Reid defeated Austin the first three times they played, although Austin won their remaining five career matches. Reid also defeated Mandlikova in both of their career matches.

Reid was a member of the "Houston 9", the breakaway group led by Gladys Heldman in 1971 that formed the nucleus of the women's professional tennis tour.[4]

Reid anchored a World Team Tennis team for each season of its inaugural incarnation (Boston Lobsters 1974-1976 and San Diego Friars 1977-1978).

Personal life

She married Grover "Raz" Reid, a Boston Lobsters teammate, on 27 April 1975 in Greenville, South Carolina.[5] Raz retired as a player in 1977 and coached Kerry during the remaining three years of her playing career. The Reids then retired to Raz's home state of South Carolina and raised two daughters.

Honours and awards

Reid was made a Member of the Order of the British Empire by Queen Elizabeth II in 1979. In 2014, she was inducted into the Australian Tennis Hall of Fame.[6]

Grand Slam finals

Singles: 3 (1 title, 2 runners-up)

Result Year Championship Surface Opponent Score
Loss 1970 Australian Open Grass Australia Margaret Court 3-6, 1-6
Loss 1972 US Open Grass United States Billie Jean King 3-6, 5-7
Win 1977(J) Australian Open Grass Australia Dianne Fromholtz 7-5, 6-2

Women's doubles: 8 (3 titles, 5 runners-up)

Result Year Championship Surface Partner Opponents Score
Win 1968 Australian Championships Grass Australia Karen Krantzcke Australia Judy Tegart Dalton
Australia Lesley Turner
6-4, 3-6, 6-2
Loss 1970 Australian Open Grass Australia Karen Krantzcke Australia Margaret Court
Australia Judy Tegart Dalton
3-6, 1-6
Loss 1973 Australian Open Grass Australia Kerry Harris Australia Margaret Court
United Kingdom Virginia Wade
4-6, 4-6
Loss 1974 Australian Open Grass Australia Kerry Harris Australia Evonne Goolagong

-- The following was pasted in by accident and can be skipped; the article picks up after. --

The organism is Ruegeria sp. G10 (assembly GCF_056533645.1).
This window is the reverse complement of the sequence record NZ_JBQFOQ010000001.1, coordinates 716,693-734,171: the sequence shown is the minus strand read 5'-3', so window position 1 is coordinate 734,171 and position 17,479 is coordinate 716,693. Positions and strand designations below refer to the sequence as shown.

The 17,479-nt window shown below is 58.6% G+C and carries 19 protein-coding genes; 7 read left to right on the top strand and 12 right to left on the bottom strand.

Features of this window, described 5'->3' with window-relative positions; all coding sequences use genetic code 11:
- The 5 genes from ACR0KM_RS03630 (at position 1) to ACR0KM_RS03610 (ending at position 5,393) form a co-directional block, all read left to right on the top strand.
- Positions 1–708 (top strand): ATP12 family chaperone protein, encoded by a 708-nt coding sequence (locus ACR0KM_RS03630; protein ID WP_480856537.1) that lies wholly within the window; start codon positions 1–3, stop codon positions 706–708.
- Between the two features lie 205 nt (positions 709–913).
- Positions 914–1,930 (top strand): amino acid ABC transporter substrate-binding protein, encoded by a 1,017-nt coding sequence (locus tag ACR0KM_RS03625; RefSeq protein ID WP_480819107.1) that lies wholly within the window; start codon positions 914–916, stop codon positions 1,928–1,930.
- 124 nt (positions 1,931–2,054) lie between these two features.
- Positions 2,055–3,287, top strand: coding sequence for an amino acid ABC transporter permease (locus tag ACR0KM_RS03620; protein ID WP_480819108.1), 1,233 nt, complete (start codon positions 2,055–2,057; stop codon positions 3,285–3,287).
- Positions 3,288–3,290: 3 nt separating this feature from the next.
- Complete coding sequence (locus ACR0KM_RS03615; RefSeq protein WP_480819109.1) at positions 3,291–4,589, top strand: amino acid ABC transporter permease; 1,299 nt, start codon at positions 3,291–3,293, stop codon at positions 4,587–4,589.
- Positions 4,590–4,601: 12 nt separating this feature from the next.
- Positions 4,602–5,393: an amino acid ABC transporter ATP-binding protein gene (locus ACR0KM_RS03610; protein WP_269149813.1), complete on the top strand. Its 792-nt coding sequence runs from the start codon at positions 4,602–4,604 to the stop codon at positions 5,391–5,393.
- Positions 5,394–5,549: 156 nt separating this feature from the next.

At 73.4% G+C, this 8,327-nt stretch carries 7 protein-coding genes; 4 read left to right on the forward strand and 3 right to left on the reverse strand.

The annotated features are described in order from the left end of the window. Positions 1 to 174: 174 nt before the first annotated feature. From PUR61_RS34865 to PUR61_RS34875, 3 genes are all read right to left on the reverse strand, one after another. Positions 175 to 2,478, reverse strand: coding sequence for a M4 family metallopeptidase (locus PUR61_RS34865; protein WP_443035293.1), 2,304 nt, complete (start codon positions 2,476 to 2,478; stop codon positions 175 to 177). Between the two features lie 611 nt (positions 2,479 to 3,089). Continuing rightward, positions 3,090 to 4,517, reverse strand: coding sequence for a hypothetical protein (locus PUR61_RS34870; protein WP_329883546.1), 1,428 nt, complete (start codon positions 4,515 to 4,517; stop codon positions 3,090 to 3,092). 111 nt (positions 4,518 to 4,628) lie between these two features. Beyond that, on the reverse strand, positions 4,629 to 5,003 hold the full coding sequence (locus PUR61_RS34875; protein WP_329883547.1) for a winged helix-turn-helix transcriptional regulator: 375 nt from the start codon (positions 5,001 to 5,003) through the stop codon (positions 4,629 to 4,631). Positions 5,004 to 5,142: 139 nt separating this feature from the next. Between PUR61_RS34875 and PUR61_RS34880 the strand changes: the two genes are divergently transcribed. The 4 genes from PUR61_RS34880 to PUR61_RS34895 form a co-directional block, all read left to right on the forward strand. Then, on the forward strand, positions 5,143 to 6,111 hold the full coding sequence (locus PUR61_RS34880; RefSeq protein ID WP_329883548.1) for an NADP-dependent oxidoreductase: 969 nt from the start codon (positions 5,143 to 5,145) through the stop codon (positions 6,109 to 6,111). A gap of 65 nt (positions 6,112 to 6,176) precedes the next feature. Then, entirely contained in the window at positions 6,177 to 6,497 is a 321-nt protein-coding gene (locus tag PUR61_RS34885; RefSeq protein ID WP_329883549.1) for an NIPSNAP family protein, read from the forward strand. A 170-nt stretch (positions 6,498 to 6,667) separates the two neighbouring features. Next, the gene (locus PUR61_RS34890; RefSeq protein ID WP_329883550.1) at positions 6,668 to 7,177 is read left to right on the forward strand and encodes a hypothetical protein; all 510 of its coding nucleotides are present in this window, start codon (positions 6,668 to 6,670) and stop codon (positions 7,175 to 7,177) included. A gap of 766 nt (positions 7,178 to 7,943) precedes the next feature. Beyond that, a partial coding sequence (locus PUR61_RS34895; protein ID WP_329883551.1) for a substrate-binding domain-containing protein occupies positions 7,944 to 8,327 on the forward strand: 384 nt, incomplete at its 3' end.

United States Peggy Michel
5-7, 3-6
Loss 1977(J) Australian Open Grass United States Betsy Nagelsen Australia Helen Gourlay
Australia Dianne Fromholtz
7-5, 1-6, 4-6
Win 1977(D) Australian Open Grass United States Mona Guerrant Australia Evonne Goolagong
Australia Helen Gourlay
title shared,
final rained out
Win 1978 Wimbledon Grass Australia Wendy Turnbull Socialist Federal Republic of Yugoslavia Mima Jau?ovec
Romania Virginia Ruzici
4-6, 9-8(12-10), 6-3
Loss 1978 US Open Hard Australia Wendy Turnbull United States Billie Jean King
United States Martina Navratilova
6-7, 4-6

Grand Slam singles tournament timeline

(W) Won; (F) finalist; (SF) semifinalist; (QF) quarterfinalist; (#R) rounds 4, 3, 2, 1; (RR) round-robin stage; (Q#) qualification round; (A) absent; (NH) not held. SR=strike rate (events won/competed)
Tournament 1963 1964 1965 1966 1967 1968 1969 1970 1971 1972 1973 1974 1975 1976 19771 1978 1979 Career SR
Australia 3R 2R 3R SF SF 3R SF F A A SF SF 2R3 1R W SF A A 1 / 14
France A A A 1R SF 4R QF 1R2 2R 4R A A A A A A A 0 / 7
Wimbledon A A A 3R 3R 3R 2R 4R QF 3R QF SF 2R QF QF 4R 4R 0 / 14
United States A A A SF 4R A 1R QF SF F QF QF QF 2R 4R 4R QF 0 / 13
SR 0 / 1 0 / 1 0 / 1 0 / 4 0 / 4 0 / 3 0 / 3 0 / 4 0 / 3 0 / 3 0 / 3 0 / 3 0 / 3 0 / 3 1 / 4 0 / 2 0 / 2 1 / 48
Year-end ranking 10 8 10 9 9

1The Australian Open was held twice in 1977, in January and December.
2,3Melville did not play. Her opponent got a walkover.

See also


  1. ^ Bostic, Stephanie, ed. (1979). USTA Player Records 1978. United States Tennis Association (USTA). p. 235.
  2. ^ "Ashe wins Open". The Canberra Times. 44 (12, 530). Australian Capital Territory, Australia. 28 January 1970. p. 32 – via National Library of Australia.
  3. ^ "Chris Saves Money For Slims Promoters". The Ledger. Boca Raton, United States. 16 October 1972.
  4. ^ "IWD: A Tribute to the Aussie trailblazers". Tennis Australia. 8 March 2016.
  5. ^ "For Evonne and Kerry a couple of love matches". The Australian Women's Weekly. 42 (52). Australia, Australia. 28 May 1975. pp. 2-3 – via National Library of Australia.
  6. ^ "Player profiles - Kerry Reid". Tennis Australia.

External links

  This article uses material from the Wikipedia page available here. It is released under the Creative Commons Attribution-Share-Alike License 3.0.



Music Scenes